GUINEA-BISSAU: $9m from the GCF for climate resilience of coastal farmers

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GUINEA-BISSAU: $9m from the GCF for climate resilience of coastal farmers © Western Exotic Stockers/Shutterstock

The Green Climate Fund (GCF) is validating $9.8 million in funding for climate adaptation and resilience for small-scale farmers in the coastal zone of southwest Guinea-Bissau. These land workers face saline intrusion as a result of rising sea levels.

In Incheon, Republic of Korea, the fourth and final annual meeting of the Green Climate Fund (GCF) Board of Directors approved $544.1 million in global funding for climate projects. Of this funding, $9.8 million is for climate adaptation and resilience in Guinea-Bissau.

In this West African country, small-scale coastal farmers face seawater intrusion as a result of rising sea levels, tidal waves and other adverse weather conditions. Seawater intrusion poses a serious threat to the country’s mangroves, which are a major source of income (mangrove rice production) in addition to providing coastal protection and habitat for biodiversity development.

Mangrove restoration

Faced with saline intrusion, the Sahara and Sahel Observatory (OSS) is implementing a project aimed at adapting the farming populations affected by this phenomenon in the north-western and central-northern parts of Guinea-Bissau. In the localities of Oio and Cacheu, OSS will improve observation and monitoring of water and soil quality. Saline intrusion reduces the fertility or completely destroys agricultural land. According to the UN Food and Agriculture Organisation (FAO), 20% of irrigated land in the world is affected by salinity problems.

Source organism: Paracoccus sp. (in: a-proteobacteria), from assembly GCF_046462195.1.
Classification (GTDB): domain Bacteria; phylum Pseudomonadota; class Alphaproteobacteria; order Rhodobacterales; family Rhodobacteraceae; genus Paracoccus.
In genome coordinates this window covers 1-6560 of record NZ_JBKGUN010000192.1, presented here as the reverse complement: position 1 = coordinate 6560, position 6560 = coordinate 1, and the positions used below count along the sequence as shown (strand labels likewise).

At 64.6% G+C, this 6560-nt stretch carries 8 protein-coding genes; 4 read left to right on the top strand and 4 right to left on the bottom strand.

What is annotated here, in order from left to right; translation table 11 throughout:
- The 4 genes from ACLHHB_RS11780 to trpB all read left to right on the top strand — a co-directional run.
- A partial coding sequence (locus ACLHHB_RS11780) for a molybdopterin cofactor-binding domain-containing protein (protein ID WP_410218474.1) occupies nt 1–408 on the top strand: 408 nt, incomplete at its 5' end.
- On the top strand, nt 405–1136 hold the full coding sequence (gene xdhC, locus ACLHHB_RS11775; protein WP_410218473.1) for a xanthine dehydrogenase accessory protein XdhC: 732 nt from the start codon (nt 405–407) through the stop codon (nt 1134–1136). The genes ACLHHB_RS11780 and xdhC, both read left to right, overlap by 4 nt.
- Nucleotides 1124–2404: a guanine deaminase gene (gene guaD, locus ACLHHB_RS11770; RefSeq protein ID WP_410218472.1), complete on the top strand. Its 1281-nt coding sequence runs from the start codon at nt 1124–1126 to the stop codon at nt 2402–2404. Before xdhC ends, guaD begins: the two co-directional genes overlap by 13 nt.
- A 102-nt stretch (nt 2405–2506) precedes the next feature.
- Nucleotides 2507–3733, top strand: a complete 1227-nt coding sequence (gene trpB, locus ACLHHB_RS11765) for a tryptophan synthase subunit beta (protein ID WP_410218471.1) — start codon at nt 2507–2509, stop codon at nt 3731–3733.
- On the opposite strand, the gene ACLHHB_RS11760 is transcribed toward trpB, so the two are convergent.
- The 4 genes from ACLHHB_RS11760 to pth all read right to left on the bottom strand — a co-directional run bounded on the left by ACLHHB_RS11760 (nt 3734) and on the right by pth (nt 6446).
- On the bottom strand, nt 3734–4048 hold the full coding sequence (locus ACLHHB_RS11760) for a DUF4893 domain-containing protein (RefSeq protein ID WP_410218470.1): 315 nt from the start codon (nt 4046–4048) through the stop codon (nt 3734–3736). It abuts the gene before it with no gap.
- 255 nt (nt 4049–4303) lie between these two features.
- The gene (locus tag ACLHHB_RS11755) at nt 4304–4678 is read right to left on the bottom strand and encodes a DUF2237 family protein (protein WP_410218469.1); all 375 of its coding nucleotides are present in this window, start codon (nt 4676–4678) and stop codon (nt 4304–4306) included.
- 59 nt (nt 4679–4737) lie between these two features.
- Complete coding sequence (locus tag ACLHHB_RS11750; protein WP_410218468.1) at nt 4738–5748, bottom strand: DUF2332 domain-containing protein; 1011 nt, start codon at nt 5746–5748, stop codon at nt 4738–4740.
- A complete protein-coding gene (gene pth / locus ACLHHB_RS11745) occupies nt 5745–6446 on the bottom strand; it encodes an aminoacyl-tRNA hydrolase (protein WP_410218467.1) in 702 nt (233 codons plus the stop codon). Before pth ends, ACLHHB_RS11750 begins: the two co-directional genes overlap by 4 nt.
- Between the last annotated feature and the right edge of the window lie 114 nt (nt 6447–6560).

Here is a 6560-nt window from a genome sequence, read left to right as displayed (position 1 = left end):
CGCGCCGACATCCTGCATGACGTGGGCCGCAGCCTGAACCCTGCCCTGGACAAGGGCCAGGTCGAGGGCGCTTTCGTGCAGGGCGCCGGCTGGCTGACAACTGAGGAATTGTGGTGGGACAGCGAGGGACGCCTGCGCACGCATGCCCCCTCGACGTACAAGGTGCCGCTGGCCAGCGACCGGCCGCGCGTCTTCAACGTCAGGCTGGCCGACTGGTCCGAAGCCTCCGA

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The OSS project also focuses on the rehabilitation of small-scale water management systems based on rainwater retention for irrigation. To limit the intrusion of sea water into the plantations, mangroves that naturally serve as a buffer zone will be reforested over at least 250 hectares. Also, agricultural value chains will be strengthened through microenterprises. With GCF funding, the project activities will be launched in early 2023 for a period of five years.

According to OSS, the project is expected to directly benefit 82,450 people, 70% of whom are women. Its implementation is supported by the Guinea-Bissau Ministry of Agriculture, the Secretariat of State for the Environment and Biodiversity, the Directorate General of Water Resources, the National Environment Institute, the Institute for Biodiversity and Protected Areas, and the non-governmental organisation (NGO) Ajuda de Desenvolvimento de Povo para Povo (ADPP).

Jean Marie Takouleu

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